3 Options for Rebuilding Your Software Without Risking Death

Posted by Andy Singleton on April 28, 2008 01:18:00 AM

Rebuilding your software to update the architecture is the riskiest development project you will ever dive into. Big, successful companies have been crushed by this task. The right tactics are essential. Recently, a more moderately sized company called me in to advise them on a much-needed rebuild, and we broke the tactical options down into three categories - "standard", "incremental", and "buy", each with its own advantages and disadvantages.

A personal story illustrates the risks involved. In 2000, I launched a rebuild of my PowerSteering product. There were all sorts of reasons to rebuild the product, the least important but the most motivating being that we wanted to make the product extensible in some exciting new ways. Over the long term, this turned out to be the right thing to do. We added a lot of new capabilities that customers appreciated. However, this was a crushing mistake for me personally. We were coming to market with this product in 2001, just as the big recession hit, and we were carrying the extra expenses of the product rebuild. We got some VC's involved, and they set to work with a well-oiled plan to fire me, strip me of the assets that I had invested in the company, and dilute me out of a meaningful shareholding. It was hard on my pregnant wife.

In this case, we had a rare controlled experiment. Someone else took the same code and went into an alternate universe without a rewrite. An entrepreneur had approached me to purchase full ownership of some project management code, so that he could turn it into a product for his startup. I sold him the OLD code for a nominal sum, with a stipulation that he should send me $200K if he ever sold it. He changed the front end to be more industry specific, but he never made any upgrades to the underlying code. A few years later, my (former) company got a check in the mail. It turns out he sold the company and the product for $6M.

Dharmesh Shah elaborates upon this lesson in Why you should almost never rewrite your software.

Why take the time and expense to rebuild software? Because after a while, it becomes harder and harder to do the things that you want to do. There is an ever-increasing amount of code that is structured incorrectly for the new demands you are placing on it. Eventually, it looks easier and faster to rebuild the software with an updated architecture, than to continue working with the old code.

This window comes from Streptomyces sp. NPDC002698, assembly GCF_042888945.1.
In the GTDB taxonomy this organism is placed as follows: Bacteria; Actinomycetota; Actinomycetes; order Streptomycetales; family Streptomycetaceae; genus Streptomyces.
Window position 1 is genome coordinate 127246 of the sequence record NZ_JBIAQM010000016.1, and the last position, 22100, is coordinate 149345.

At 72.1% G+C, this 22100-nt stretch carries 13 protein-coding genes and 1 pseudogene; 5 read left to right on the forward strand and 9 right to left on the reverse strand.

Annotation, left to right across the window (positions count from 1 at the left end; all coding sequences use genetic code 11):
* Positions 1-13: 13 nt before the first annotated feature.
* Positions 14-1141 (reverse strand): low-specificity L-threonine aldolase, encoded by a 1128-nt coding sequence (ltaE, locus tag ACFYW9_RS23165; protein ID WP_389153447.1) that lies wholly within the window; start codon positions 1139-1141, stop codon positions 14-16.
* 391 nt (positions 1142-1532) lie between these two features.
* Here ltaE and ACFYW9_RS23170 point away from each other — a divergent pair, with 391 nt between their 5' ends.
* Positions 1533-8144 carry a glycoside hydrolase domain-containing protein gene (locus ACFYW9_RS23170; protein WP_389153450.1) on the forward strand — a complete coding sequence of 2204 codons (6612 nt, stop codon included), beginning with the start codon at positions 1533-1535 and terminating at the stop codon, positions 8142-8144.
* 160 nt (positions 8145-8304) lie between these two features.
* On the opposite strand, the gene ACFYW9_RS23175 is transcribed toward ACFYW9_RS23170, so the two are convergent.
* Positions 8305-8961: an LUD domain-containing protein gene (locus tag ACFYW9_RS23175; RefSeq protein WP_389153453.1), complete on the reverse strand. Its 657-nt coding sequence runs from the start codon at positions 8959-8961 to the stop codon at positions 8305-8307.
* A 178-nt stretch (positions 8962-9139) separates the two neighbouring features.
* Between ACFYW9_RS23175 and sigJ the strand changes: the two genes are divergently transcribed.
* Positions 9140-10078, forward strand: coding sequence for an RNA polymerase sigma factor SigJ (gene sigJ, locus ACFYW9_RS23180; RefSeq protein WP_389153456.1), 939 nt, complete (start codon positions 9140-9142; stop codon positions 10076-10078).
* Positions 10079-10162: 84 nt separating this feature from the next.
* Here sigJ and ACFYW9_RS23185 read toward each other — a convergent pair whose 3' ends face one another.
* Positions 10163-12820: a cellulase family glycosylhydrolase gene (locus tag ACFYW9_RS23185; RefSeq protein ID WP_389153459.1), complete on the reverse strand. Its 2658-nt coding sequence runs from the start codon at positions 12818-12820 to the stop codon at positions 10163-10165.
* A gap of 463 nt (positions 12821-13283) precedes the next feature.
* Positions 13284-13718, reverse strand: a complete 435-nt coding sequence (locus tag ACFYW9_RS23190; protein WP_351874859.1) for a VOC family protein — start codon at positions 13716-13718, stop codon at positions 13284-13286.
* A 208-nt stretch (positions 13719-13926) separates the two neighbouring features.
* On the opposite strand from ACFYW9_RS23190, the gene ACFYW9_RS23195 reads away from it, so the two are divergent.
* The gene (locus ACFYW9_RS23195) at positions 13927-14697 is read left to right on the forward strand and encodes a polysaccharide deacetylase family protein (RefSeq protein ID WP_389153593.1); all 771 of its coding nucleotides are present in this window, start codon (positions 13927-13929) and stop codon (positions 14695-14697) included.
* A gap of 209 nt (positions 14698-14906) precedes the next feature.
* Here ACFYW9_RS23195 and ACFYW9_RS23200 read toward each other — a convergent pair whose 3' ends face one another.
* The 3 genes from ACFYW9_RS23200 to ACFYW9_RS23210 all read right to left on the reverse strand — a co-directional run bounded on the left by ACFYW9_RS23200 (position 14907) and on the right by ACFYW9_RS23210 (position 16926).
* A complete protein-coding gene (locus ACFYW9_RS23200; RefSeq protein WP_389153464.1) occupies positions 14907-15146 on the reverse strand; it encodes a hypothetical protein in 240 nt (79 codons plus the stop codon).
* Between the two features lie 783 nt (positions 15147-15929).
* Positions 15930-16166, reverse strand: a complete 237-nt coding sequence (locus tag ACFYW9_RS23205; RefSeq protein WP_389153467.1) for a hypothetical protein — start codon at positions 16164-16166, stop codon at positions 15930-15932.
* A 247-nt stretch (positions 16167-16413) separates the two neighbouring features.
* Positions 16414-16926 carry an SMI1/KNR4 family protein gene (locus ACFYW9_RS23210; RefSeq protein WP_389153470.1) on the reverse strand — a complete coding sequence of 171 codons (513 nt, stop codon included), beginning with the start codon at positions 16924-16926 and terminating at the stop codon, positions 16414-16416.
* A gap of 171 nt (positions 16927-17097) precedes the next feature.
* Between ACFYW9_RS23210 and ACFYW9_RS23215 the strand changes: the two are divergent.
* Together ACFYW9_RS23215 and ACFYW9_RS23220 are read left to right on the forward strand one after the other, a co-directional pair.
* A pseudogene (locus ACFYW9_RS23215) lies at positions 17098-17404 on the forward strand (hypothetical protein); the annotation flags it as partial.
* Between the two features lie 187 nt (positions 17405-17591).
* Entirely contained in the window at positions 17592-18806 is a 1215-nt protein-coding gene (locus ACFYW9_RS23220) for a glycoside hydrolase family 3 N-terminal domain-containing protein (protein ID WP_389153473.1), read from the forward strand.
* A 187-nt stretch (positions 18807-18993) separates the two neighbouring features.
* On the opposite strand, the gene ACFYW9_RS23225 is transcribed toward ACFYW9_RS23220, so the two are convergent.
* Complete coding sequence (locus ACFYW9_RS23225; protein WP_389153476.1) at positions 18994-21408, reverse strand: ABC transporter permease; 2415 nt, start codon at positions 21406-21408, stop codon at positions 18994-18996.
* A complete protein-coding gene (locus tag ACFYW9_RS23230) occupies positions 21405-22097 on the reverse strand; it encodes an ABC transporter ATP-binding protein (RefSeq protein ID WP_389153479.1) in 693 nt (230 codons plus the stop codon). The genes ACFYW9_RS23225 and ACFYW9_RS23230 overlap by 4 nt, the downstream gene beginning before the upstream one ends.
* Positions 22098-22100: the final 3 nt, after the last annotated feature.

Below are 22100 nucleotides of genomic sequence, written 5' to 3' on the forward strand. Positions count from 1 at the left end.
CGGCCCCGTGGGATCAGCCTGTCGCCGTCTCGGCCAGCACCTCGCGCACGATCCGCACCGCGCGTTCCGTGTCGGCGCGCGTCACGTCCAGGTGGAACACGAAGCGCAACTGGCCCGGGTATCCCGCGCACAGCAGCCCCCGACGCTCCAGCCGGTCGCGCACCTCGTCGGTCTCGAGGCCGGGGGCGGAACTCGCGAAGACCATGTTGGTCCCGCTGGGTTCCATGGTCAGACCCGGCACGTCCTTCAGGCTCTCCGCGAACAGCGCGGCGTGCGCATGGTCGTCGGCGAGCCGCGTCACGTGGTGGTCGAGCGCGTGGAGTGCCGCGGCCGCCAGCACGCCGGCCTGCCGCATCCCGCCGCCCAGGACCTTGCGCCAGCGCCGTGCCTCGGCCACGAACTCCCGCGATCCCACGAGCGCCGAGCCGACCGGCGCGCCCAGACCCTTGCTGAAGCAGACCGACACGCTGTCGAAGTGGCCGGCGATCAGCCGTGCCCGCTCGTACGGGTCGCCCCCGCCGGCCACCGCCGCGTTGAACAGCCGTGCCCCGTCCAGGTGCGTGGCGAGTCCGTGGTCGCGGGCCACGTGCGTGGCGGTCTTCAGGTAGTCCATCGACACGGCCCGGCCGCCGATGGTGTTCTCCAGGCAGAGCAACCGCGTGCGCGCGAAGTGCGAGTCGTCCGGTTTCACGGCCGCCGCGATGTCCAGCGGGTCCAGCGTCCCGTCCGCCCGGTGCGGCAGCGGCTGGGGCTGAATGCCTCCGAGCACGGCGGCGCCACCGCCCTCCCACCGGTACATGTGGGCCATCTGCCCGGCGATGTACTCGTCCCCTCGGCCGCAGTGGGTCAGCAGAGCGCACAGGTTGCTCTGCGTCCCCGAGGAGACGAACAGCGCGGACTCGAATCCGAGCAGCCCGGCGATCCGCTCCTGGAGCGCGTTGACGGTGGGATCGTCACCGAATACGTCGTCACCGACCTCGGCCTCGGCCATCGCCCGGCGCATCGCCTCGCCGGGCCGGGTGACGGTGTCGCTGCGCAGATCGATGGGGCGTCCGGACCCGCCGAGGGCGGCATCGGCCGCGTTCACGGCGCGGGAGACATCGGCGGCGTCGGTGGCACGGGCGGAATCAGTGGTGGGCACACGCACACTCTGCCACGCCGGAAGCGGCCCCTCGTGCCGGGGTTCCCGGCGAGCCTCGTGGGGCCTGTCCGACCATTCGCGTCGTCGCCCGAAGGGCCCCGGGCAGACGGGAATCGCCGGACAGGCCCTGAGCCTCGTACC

Here are the three major options:

1) Standard Approach - Prototype and expand

The standard approach is to build a prototype of the new product, and then expand it into a complete application.

Advantages: This approach has the advantage of being relatively cost efficient. During the prototyping phase, you can work with a very small team, or even your best individual architect. And, you can make significant changes to build the product you actually want.

Disadvantages: The start of the project might be delayed by work on specification, to ensure that the important details of the old product make their way into the new product. And, it's risky. Once you commit to expanding the prototype into a complete application, you enter a potentially long period in which you are spending extra money on development, and you do not have an up-to-date product. In the worst case, you have a situation like the one faced by Microsoft when they release a new operating system, where the new product needs to do everything the old product did, or it will break customer installations. You could hold your breath for a long time waiting for this to happen.

2) Incremental

In the incremental approach, you replace big components of your software with more modern components, or you refactor the existing code. However, you do this in a series of steps that leave you with a releasable and saleable product after each step. This is often compared to "rebuilding the plane in the air".

Advantages: The big payoff is that you have a much lower risk of ending up without an updated product. A more subtle advantage is that you don't need to do as much specification, if you are willing to say that the new product should do basically what the old product did. That saves you time.

Disadvantages: Compared with building software from scratch, this is more complicated to do, and it takes longer. You are working with a larger codebase, and you have to figure out how to keep the plane flying while you rip off the engines.

3) Buy

You might be able to acquire the rights to something that does most of what you need to do (see my story). In an open source world, you might be able to take something off the shelf and adapt it. In fact, modern product rebuild plans almost always contain a significant component of buying or borrowing from open source. As the amount of software in the world grows, it's increasingly important to do research to find out what you can acquire or adopt.

Advantages: Much faster, and probably cheaper.

Disadvantages: Might not meet all requirements. Might place some restrictions on the ultimate value of the asset.


In this case, we decided on the "Incremental" option. The team was able to come up with an amazing plan in which every aspect of the architecture was replaced, but an existing application would still run correctly at each step. If you find yourself contemplating a rebuild, the reduction in risk from the incremental approach is so great that is worth applying your best brainpower to figuring out how to do it.

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About the author

Andy SingletonWorking on Continuous Agile and Accelerating Innovation, Assembla CEO and startup founder

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